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Behind the Headlines: Employment Rights Survive Economic RIFs
Wednesday, February 22, 2023

Who is Chosen – What Must Be Paid and When – What to Keep in Mind

During difficult economic times, when employers are reducing expenses by reducing headcount, some employers mistakenly ignore their legal obligations to ensure that layoffs are conducted within the bounds of the law and that employees are compensated as required by law.  If targeted for layoff, employees should be mindful of the following.

Who is Chosen:

A reduction in force (“RIF”) does not relieve an employer of its obligation to not discriminate or retaliate based on protected class, such as race, gender, age or disability, or on protected activity, such as whistleblowing.  In a non-RIF case, proof of unlawful motive may require evidence of who received or retained a specific job, e.g., a person not of the protected category.

In a RIF case, however, when jobs are being eliminated or re-configured, such evidence may not exist.  Nonetheless, decisions regarding who receives a remaining or re-configured job during a “game of musical chairs” and who does not is still subject to legal scrutiny.  See Sullivan v. Liberty Mutual Insurance, 444 Mass. 34 (2005) (a plaintiff in a RIF case may proceed with her case by “producing some evidence that her layoff occurred in circumstances that would raise a reasonable inference of” unlawful motive).  Thus, the law recognized that a RIF does not bullet-proof an employer’s decision-making from scrutiny and that each decision must be evaluated based on its own circumstances.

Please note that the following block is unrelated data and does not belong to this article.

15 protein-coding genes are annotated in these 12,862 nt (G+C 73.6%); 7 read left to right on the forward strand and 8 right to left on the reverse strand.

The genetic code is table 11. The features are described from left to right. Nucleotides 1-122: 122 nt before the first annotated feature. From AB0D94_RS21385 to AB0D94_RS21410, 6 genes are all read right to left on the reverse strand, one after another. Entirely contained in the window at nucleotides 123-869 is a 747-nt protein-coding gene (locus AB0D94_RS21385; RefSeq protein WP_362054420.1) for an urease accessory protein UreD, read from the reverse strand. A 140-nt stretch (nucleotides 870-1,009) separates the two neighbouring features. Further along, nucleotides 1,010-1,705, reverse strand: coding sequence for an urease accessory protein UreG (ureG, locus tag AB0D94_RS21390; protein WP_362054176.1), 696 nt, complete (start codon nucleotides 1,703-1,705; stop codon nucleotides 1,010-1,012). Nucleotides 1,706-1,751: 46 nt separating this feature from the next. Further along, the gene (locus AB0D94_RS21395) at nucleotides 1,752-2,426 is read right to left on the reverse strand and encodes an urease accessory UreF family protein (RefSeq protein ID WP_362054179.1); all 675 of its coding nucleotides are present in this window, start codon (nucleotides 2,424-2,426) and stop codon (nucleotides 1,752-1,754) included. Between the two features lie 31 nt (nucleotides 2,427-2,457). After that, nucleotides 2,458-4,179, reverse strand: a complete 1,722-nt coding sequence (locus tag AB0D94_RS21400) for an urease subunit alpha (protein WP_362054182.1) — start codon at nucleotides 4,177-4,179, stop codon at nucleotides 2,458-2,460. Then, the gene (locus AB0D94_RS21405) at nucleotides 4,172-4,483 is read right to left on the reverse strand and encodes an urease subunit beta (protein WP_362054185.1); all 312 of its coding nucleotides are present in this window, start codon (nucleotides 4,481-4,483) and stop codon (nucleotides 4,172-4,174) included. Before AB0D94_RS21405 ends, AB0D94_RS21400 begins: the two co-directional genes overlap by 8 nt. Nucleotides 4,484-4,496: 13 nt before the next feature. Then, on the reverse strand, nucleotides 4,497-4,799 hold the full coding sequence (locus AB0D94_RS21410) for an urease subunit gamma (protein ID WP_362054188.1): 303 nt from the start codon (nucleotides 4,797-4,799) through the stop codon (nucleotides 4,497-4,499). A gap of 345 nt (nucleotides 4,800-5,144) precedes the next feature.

What Must Be Paid and When:


Under the Massachusetts Wage Act, MGL c, 149, sec. 148, a laid-off employee must be paid all wages due in full (including accrued but unused vacation pay) on the last day of employment.  Any delay subjects an employer to liability for three-times the unpaid wages plus attorneys’ fees. See Reuter v. City of Methuen, 489 Mass. 465 (2022).

Under the Worker Adjustment and Retraining (“WARN”) Act, 23 USC c. 23, sec. 2101, et seq., employees subject to plant closings and/or mass layoffs, as defined under the Act, are entitled to pre-termination 60-day notice or, if such notice is not given, to lost pay and benefits for what should have been the notice period.  A plant closing is when one or more facilities or operating units in a given location are to be shut down for more than 30 days and more than 50 employees are impacted.  A mass layoff may involve a series of layoffs over a 30-day period that will result in the loss of jobs for 500 or more employees, or more than 50 and less than 500 employees if more than one-third of the workforce is impacted.  Note, however, that the WARN Act applies only to employers with 100 or more full-time employees.  Note, too, that the Act does not regulate all plant closings and mass layoffs, certain closings related to the completion of a particular project where the employees impacted were hired with the understanding that their employment was limited to the duration of such project.

Severance Plans, Equity Awards, and Individual Contracts

For many employees, the terms of their employment include severance plans, equity awards and / or individual employment contracts that provide favorable terms in the event of a layoff or other termination by the employer without cause.  Severance plans may provide for pay and benefit continuation, often tied to one’s organizational rank and years of service.  Equity awards may provide for accelerated vesting and / or extended exercise of options.  Individual employment contracts may provide for all of that and more, such as pre-termination notice and post-termination outplacement and transition services.

If there is any question as to what the employee may be entitled, written request should be made under Massachusetts law for a complete copy of the “personnel record.” MGL c. 149, sec. 52C.  Under that law, the employer must provide a copy to the employee within 5 business days.